I was on a train with my earphones shoved in my ears completely ignoring my fellow commuters (as is my want early in the morning) while reading inane things on twitter. Before getting off at her stop, a woman patted me on the arm and said “I see you on the train every morning and I just wanted to say it’s great. You’re an inspiration to me.” Should I have said “you too”? Because we were doing exactly the same thing; catching public transport to our respective places of employment. I was just doing it sitting down. Should I have pointed out that, in many ways, that requires less effort, not more?

That’s the thing about those kids in the inspiration porn pictures too – they’re not doing anything their peers don’t do. We all learn how to use the bodies we’re born with, or learn to use them in an adjusted state, whether those bodies are considered disabled or not. So that image of the kid drawing a picture with the pencil held in her mouth instead of her hand? That’s just the best way for her, in her body, to do it. For her, it’s normal.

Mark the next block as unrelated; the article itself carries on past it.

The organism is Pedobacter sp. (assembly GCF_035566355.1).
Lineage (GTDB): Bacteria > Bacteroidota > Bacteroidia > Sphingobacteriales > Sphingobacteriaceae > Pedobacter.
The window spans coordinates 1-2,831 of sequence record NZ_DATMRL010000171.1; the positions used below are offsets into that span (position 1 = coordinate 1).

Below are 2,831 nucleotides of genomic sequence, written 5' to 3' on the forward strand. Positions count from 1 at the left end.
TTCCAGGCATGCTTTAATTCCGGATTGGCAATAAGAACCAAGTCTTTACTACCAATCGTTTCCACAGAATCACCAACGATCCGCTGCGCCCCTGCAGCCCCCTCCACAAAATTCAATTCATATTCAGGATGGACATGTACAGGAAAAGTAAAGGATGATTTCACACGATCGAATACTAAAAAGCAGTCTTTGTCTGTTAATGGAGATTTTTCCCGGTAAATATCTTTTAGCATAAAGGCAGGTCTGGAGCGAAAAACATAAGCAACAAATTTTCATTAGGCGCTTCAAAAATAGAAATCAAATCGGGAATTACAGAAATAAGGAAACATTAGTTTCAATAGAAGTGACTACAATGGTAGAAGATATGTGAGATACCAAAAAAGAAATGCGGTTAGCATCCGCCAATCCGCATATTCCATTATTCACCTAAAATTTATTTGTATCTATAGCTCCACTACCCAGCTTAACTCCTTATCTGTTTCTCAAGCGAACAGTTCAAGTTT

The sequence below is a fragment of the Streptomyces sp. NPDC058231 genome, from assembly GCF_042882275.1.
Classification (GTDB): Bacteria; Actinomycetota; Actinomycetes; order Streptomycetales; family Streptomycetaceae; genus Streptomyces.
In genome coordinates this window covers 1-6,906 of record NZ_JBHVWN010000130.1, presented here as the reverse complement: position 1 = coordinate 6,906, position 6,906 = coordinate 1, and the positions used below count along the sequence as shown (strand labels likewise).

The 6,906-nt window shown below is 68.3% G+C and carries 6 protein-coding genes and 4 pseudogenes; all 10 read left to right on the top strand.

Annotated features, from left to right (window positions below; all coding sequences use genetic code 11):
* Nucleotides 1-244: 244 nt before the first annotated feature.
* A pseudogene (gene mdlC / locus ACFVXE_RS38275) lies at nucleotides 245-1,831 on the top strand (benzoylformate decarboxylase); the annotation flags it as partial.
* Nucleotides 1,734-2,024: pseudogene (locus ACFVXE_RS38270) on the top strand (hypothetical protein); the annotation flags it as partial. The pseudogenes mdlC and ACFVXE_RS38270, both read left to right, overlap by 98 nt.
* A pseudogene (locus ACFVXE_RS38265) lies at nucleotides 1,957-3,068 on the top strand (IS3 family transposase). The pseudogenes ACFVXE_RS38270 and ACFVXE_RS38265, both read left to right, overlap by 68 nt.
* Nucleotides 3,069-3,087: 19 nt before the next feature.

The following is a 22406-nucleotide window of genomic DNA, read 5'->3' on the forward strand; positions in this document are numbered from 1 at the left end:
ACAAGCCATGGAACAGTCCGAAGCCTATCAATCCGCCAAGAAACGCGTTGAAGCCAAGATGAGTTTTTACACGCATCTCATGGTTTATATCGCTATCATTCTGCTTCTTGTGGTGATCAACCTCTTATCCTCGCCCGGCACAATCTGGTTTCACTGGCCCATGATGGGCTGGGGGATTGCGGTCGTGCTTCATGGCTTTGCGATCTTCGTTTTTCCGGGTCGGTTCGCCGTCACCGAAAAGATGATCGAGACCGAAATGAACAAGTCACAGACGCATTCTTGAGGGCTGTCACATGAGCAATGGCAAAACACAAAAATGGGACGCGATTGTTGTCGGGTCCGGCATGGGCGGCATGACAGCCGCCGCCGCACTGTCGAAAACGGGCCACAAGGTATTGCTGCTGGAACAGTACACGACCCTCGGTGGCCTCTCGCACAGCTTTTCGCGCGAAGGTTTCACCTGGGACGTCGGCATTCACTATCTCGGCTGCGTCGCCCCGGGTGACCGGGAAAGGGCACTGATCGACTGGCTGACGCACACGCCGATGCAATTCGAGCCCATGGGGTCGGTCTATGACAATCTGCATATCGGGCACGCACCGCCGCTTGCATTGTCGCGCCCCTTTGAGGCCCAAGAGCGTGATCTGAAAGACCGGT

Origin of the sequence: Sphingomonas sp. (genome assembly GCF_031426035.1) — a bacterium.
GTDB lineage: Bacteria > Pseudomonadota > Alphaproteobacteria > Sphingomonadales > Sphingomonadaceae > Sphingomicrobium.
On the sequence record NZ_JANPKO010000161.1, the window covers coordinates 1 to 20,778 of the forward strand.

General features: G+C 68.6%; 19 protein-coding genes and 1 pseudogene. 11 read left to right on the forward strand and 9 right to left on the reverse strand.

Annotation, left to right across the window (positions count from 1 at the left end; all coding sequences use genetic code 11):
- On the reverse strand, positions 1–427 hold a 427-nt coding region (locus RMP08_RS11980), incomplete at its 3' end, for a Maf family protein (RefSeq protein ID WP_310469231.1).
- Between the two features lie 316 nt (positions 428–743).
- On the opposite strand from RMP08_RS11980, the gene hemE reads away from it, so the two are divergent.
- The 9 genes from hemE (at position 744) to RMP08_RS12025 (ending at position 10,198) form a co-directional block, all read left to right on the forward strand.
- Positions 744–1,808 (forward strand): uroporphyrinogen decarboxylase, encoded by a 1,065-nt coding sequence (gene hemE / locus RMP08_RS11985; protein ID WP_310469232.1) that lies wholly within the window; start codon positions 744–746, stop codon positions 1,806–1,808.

I can’t help but wonder whether the source of this strange assumption that living our lives takes some particular kind of courage is the news media, an incredibly powerful tool in shaping the way we think about disability. Most journalists seem utterly incapable of writing or talking about a person with a disability without using phrases like “overcoming disability”, “brave”, “suffers from”, “defying the odds”, “wheelchair bound” or, my personal favourite, “inspirational”. If we even begin to question the way we’re labelled, we slide immediately to the other end of the scale and become “bitter” and “ungrateful”. We fail to be what people expect.

Which brings us back to Scott Hamilton and his mantra. The statement “the only disability in life is a bad attitude” puts the responsibility for our oppression squarely at the feet, prosthetic or otherwise, of people with disabilities. It’s victim blaming. It says that we have complete control of the way disability impacts our lives. To that, I have one thing to say. Get stuffed.